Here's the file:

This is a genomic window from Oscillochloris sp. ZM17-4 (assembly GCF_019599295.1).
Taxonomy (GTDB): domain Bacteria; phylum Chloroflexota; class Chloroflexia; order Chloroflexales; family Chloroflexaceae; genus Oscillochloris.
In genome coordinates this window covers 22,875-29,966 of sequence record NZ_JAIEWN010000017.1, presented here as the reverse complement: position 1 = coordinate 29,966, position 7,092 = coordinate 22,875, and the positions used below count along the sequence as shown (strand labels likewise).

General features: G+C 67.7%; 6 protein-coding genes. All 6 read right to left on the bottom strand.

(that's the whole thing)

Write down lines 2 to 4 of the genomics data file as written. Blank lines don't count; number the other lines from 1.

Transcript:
Taxonomy (GTDB): domain Bacteria; phylum Chloroflexota; class Chloroflexia; order Chloroflexales; family Chloroflexaceae; genus Oscillochloris.
In genome coordinates this window covers 22,875-29,966 of sequence record NZ_JAIEWN010000017.1, presented here as the reverse complement: position 1 = coordinate 29,966, position 7,092 = coordinate 22,875, and the positions used below count along the sequence as shown (strand labels likewise).

General features: G+C 67.7%; 6 protein-coding genes. All 6 read right to left on the bottom strand.